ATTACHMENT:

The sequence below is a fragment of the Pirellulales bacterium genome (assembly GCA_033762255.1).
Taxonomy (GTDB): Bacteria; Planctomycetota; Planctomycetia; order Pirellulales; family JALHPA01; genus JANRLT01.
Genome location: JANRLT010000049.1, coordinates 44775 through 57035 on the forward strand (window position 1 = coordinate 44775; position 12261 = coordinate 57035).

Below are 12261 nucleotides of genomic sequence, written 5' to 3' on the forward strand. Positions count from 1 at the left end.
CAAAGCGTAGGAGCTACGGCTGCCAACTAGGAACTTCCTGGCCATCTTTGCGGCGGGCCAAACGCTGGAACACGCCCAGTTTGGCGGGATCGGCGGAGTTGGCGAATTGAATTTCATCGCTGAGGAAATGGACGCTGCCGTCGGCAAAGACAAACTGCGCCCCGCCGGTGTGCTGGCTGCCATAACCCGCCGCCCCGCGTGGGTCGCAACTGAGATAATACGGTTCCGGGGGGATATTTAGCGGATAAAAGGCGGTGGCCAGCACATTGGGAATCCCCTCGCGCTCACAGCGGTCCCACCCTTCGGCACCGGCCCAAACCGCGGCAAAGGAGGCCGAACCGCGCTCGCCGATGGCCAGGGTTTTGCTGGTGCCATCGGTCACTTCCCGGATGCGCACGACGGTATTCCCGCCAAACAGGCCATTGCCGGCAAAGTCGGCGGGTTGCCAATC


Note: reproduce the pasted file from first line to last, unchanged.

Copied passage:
The sequence below is a fragment of the Pirellulales bacterium genome (assembly GCA_033762255.1).
Taxonomy (GTDB): Bacteria; Planctomycetota; Planctomycetia; order Pirellulales; family JALHPA01; genus JANRLT01.
Genome location: JANRLT010000049.1, coordinates 44775 through 57035 on the forward strand (window position 1 = coordinate 44775; position 12261 = coordinate 57035).

Below are 12261 nucleotides of genomic sequence, written 5' to 3' on the forward strand. Positions count from 1 at the left end.
CAAAGCGTAGGAGCTACGGCTGCCAACTAGGAACTTCCTGGCCATCTTTGCGGCGGGCCAAACGCTGGAACACGCCCAGTTTGGCGGGATCGGCGGAGTTGGCGAATTGAATTTCATCGCTGAGGAAATGGACGCTGCCGTCGGCAAAGACAAACTGCGCCCCGCCGGTGTGCTGGCTGCCATAACCCGCCGCCCCGCGTGGGTCGCAACTGAGATAATACGGTTCCGGGGGGATATTTAGCGGATAAAAGGCGGTGGCCAGCACATTGGGAATCCCCTCGCGCTCACAGCGGTCCCACCCTTCGGCACCGGCCCAAACCGCGGCAAAGGAGGCCGAACCGCGCTCGCCGATGGCCAGGGTTTTGCTGGTGCCATCGGTCACTTCCCGGATGCGCACGACGGTATTCCCGCCAAACAGGCCATTGCCGGCAAAGTCGGCGGGTTGCCAATC